Sat, 06 Feb 2016 13:50:27 +0000
In Greek mythology, the Chimera is a monstrous fire-breathing animal hybrid, usually depicted as a lion, with the head of a goat arising from its back, and a tail that ends with a snake’s head.
Now, unscrupulous scientists are fashioning even worse than Chimeras — animal-human hybrids — by injecting human stem cells into animals, to grow human organs for eventual transplant.
In January 2016, it was reported that scientists in Japan successfully used human stem cells to grow a human ear on the back of a rat. (Discovery)
In September 2015, the National Institutes of Health (NIH) announced it would not support research involving “human-animal chimeras” because of the hybrids may blue the line between species by ending up with human brain cells. But some U.S. research centers are defying the federal government with support from other funding sources, such as California’s state stem-cell agency. They are growing human tissue inside pigs and sheep, with the goal of creating hearts, livers, or other organs for transplants. (See “Defiling God’s creation: Scientists are creating animal-human hybrids“)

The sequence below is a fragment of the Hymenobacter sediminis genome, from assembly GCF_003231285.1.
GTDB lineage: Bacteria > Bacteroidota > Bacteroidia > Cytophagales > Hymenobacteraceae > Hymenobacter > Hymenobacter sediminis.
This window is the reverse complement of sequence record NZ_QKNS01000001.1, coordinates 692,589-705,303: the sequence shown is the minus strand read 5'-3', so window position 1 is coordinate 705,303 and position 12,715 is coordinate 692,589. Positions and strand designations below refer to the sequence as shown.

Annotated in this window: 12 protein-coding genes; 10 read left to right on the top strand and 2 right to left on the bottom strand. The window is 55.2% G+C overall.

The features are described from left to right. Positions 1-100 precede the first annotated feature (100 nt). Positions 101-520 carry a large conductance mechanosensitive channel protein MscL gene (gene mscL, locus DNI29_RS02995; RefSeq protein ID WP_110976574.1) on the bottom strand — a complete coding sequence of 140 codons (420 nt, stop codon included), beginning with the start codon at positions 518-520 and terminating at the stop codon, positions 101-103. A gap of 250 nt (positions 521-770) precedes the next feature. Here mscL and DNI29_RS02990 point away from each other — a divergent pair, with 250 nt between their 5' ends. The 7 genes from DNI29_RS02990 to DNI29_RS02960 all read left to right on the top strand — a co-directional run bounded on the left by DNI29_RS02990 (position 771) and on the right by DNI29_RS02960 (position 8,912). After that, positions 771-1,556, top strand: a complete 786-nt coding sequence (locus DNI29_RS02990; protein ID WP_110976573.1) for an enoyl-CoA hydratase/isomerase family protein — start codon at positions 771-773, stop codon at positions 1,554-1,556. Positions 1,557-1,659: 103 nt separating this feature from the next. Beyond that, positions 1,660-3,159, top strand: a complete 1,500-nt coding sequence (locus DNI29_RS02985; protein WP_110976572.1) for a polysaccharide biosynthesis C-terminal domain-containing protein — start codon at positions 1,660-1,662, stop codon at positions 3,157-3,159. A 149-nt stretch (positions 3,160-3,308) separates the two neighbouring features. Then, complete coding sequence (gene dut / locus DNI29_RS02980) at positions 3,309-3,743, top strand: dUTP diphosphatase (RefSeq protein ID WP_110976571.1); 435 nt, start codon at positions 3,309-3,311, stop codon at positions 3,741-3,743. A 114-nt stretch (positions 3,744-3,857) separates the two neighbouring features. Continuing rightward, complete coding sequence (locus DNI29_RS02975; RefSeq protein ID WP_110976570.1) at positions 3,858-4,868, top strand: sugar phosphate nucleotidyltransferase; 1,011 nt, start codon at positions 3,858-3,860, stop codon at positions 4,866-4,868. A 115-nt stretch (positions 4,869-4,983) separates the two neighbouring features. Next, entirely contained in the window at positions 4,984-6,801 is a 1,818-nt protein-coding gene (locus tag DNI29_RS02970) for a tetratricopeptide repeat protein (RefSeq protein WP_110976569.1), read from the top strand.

The Salk Institute for Biological Studies in La Jolla, California, is one such research center.
Juan Carlos Izpisua Belmonte, 55, is a professor in the Gene Expression Laboratories at the Salk Institute. A native of Spain, he received his Ph.D. in Biochemistry and Pharmacology at the University of Bologna, Italy and the University of Valencia, Spain. In 2004, he helped establish the Center for Regenerative Medicine in Barcelona and was its Director for 10 years, from 2004 to 2014. He is the recipient of several awards and honors, including the William Clinton Presidential Award, the Pew Scholar Award, the Gold Medal of the Junta Castilla-La Mancha, and the Roger Guillemin Endowed Nobel Chair.